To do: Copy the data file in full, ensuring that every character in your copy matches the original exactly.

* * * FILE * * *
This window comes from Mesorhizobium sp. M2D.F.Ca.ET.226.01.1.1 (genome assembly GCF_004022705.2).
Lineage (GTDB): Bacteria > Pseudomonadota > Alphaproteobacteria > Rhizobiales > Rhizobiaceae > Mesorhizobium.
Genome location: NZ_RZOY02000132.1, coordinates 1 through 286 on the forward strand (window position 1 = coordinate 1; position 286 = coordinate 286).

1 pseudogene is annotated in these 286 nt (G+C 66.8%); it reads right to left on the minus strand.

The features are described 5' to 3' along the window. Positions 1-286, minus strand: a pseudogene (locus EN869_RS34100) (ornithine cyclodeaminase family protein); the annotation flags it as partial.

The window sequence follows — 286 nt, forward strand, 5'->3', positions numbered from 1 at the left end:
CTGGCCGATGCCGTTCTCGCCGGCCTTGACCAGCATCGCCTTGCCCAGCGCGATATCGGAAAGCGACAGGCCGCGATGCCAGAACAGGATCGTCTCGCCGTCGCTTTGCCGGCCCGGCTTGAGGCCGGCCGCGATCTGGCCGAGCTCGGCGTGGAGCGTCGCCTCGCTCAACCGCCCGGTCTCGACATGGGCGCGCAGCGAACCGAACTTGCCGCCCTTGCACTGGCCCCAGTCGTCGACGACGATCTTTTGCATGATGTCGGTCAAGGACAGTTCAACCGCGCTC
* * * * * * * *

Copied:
This window comes from Mesorhizobium sp. M2D.F.Ca.ET.226.01.1.1 (genome assembly GCF_004022705.2).
Lineage (GTDB): Bacteria > Pseudomonadota > Alphaproteobacteria > Rhizobiales > Rhizobiaceae > Mesorhizobium.
Genome location: NZ_RZOY02000132.1, coordinates 1 through 286 on the forward strand (window position 1 = coordinate 1; position 286 = coordinate 286).

1 pseudogene is annotated in these 286 nt (G+C 66.8%); it reads right to left on the minus strand.

The features are described 5' to 3' along the window. Positions 1-286, minus strand: a pseudogene (locus EN869_RS34100) (ornithine cyclodeaminase family protein); the annotation flags it as partial.

The window sequence follows — 286 nt, forward strand, 5'->3', positions numbered from 1 at the left end:
CTGGCCGATGCCGTTCTCGCCGGCCTTGACCAGCATCGCCTTGCCCAGCGCGATATCGGAAAGCGACAGGCCGCGATGCCAGAACAGGATCGTCTCGCCGTCGCTTTGCCGGCCCGGCTTGAGGCCGGCCGCGATCTGGCCGAGCTCGGCGTGGAGCGTCGCCTCGCTCAACCGCCCGGTCTCGACATGGGCGCGCAGCGAACCGAACTTGCCGCCCTTGCACTGGCCCCAGTCGTCGACGACGATCTTTTGCATGATGTCGGTCAAGGACAGTTCAACCGCGCTC